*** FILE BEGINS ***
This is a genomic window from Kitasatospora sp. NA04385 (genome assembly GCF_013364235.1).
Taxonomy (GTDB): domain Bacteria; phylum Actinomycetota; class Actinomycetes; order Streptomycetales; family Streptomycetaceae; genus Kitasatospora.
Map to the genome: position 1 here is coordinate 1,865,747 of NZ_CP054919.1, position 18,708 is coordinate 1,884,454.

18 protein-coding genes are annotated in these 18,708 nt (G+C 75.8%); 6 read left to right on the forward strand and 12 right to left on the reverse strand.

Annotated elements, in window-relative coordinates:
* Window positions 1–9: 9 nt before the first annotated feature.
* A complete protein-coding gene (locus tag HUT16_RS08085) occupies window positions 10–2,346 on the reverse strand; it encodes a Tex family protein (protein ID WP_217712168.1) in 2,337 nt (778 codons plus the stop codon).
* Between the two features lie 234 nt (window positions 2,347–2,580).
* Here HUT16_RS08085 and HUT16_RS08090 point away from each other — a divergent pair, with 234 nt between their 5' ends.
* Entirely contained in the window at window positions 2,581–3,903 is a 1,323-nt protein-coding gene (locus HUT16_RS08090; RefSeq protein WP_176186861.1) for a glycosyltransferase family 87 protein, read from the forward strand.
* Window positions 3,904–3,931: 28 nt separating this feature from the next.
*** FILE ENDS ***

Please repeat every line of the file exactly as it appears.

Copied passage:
This is a genomic window from Kitasatospora sp. NA04385 (genome assembly GCF_013364235.1).
Taxonomy (GTDB): domain Bacteria; phylum Actinomycetota; class Actinomycetes; order Streptomycetales; family Streptomycetaceae; genus Kitasatospora.
Map to the genome: position 1 here is coordinate 1,865,747 of NZ_CP054919.1, position 18,708 is coordinate 1,884,454.

18 protein-coding genes are annotated in these 18,708 nt (G+C 75.8%); 6 read left to right on the forward strand and 12 right to left on the reverse strand.

Annotated elements, in window-relative coordinates:
* Window positions 1–9: 9 nt before the first annotated feature.
* A complete protein-coding gene (locus tag HUT16_RS08085) occupies window positions 10–2,346 on the reverse strand; it encodes a Tex family protein (protein ID WP_217712168.1) in 2,337 nt (778 codons plus the stop codon).
* Between the two features lie 234 nt (window positions 2,347–2,580).
* Here HUT16_RS08085 and HUT16_RS08090 point away from each other — a divergent pair, with 234 nt between their 5' ends.
* Entirely contained in the window at window positions 2,581–3,903 is a 1,323-nt protein-coding gene (locus HUT16_RS08090; RefSeq protein WP_176186861.1) for a glycosyltransferase family 87 protein, read from the forward strand.
* Window positions 3,904–3,931: 28 nt separating this feature from the next.